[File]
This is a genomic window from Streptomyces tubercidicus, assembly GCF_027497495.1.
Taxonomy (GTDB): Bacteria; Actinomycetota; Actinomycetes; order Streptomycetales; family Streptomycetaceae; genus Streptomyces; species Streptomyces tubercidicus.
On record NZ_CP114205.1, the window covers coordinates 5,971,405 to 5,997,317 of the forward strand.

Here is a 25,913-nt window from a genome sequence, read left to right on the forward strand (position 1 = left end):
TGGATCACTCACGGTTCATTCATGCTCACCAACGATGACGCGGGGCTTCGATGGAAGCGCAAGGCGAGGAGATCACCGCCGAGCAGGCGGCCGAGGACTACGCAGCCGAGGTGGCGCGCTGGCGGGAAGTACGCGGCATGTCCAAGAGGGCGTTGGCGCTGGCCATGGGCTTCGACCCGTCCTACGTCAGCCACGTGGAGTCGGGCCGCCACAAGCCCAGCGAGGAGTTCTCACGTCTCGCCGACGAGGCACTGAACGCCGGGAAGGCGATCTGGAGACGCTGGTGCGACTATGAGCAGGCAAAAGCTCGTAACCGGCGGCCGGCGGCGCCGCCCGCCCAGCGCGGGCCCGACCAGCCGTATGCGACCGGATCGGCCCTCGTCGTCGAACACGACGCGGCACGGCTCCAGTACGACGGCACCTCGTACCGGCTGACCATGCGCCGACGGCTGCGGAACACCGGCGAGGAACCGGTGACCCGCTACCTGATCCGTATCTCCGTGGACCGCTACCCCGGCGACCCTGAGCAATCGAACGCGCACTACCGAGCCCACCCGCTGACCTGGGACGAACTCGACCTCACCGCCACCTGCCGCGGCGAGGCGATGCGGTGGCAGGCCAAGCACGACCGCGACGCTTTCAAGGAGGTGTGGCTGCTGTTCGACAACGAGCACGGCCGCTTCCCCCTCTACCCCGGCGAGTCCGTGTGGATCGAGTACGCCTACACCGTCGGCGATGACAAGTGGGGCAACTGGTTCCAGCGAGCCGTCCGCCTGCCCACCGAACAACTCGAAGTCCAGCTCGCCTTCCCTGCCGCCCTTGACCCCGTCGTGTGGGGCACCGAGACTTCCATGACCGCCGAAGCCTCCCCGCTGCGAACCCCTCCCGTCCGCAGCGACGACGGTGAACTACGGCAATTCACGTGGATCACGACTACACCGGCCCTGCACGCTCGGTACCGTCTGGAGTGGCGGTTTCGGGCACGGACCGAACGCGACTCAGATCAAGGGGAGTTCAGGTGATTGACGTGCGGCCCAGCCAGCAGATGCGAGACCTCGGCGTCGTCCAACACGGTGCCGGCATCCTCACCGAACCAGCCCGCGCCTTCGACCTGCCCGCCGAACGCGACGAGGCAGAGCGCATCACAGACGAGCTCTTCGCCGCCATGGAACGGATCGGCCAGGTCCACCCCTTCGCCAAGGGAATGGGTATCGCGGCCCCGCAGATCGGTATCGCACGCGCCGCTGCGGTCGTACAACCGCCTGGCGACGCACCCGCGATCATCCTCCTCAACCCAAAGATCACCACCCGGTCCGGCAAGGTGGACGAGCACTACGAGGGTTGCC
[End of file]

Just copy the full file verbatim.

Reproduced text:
This is a genomic window from Streptomyces tubercidicus, assembly GCF_027497495.1.
Taxonomy (GTDB): Bacteria; Actinomycetota; Actinomycetes; order Streptomycetales; family Streptomycetaceae; genus Streptomyces; species Streptomyces tubercidicus.
On record NZ_CP114205.1, the window covers coordinates 5,971,405 to 5,997,317 of the forward strand.

Here is a 25,913-nt window from a genome sequence, read left to right on the forward strand (position 1 = left end):
TGGATCACTCACGGTTCATTCATGCTCACCAACGATGACGCGGGGCTTCGATGGAAGCGCAAGGCGAGGAGATCACCGCCGAGCAGGCGGCCGAGGACTACGCAGCCGAGGTGGCGCGCTGGCGGGAAGTACGCGGCATGTCCAAGAGGGCGTTGGCGCTGGCCATGGGCTTCGACCCGTCCTACGTCAGCCACGTGGAGTCGGGCCGCCACAAGCCCAGCGAGGAGTTCTCACGTCTCGCCGACGAGGCACTGAACGCCGGGAAGGCGATCTGGAGACGCTGGTGCGACTATGAGCAGGCAAAAGCTCGTAACCGGCGGCCGGCGGCGCCGCCCGCCCAGCGCGGGCCCGACCAGCCGTATGCGACCGGATCGGCCCTCGTCGTCGAACACGACGCGGCACGGCTCCAGTACGACGGCACCTCGTACCGGCTGACCATGCGCCGACGGCTGCGGAACACCGGCGAGGAACCGGTGACCCGCTACCTGATCCGTATCTCCGTGGACCGCTACCCCGGCGACCCTGAGCAATCGAACGCGCACTACCGAGCCCACCCGCTGACCTGGGACGAACTCGACCTCACCGCCACCTGCCGCGGCGAGGCGATGCGGTGGCAGGCCAAGCACGACCGCGACGCTTTCAAGGAGGTGTGGCTGCTGTTCGACAACGAGCACGGCCGCTTCCCCCTCTACCCCGGCGAGTCCGTGTGGATCGAGTACGCCTACACCGTCGGCGATGACAAGTGGGGCAACTGGTTCCAGCGAGCCGTCCGCCTGCCCACCGAACAACTCGAAGTCCAGCTCGCCTTCCCTGCCGCCCTTGACCCCGTCGTGTGGGGCACCGAGACTTCCATGACCGCCGAAGCCTCCCCGCTGCGAACCCCTCCCGTCCGCAGCGACGACGGTGAACTACGGCAATTCACGTGGATCACGACTACACCGGCCCTGCACGCTCGGTACCGTCTGGAGTGGCGGTTTCGGGCACGGACCGAACGCGACTCAGATCAAGGGGAGTTCAGGTGATTGACGTGCGGCCCAGCCAGCAGATGCGAGACCTCGGCGTCGTCCAACACGGTGCCGGCATCCTCACCGAACCAGCCCGCGCCTTCGACCTGCCCGCCGAACGCGACGAGGCAGAGCGCATCACAGACGAGCTCTTCGCCGCCATGGAACGGATCGGCCAGGTCCACCCCTTCGCCAAGGGAATGGGTATCGCGGCCCCGCAGATCGGTATCGCACGCGCCGCTGCGGTCGTACAACCGCCTGGCGACGCACCCGCGATCATCCTCCTCAACCCAAAGATCACCACCCGGTCCGGCAAGGTGGACGAGCACTACGAGGGTTGCC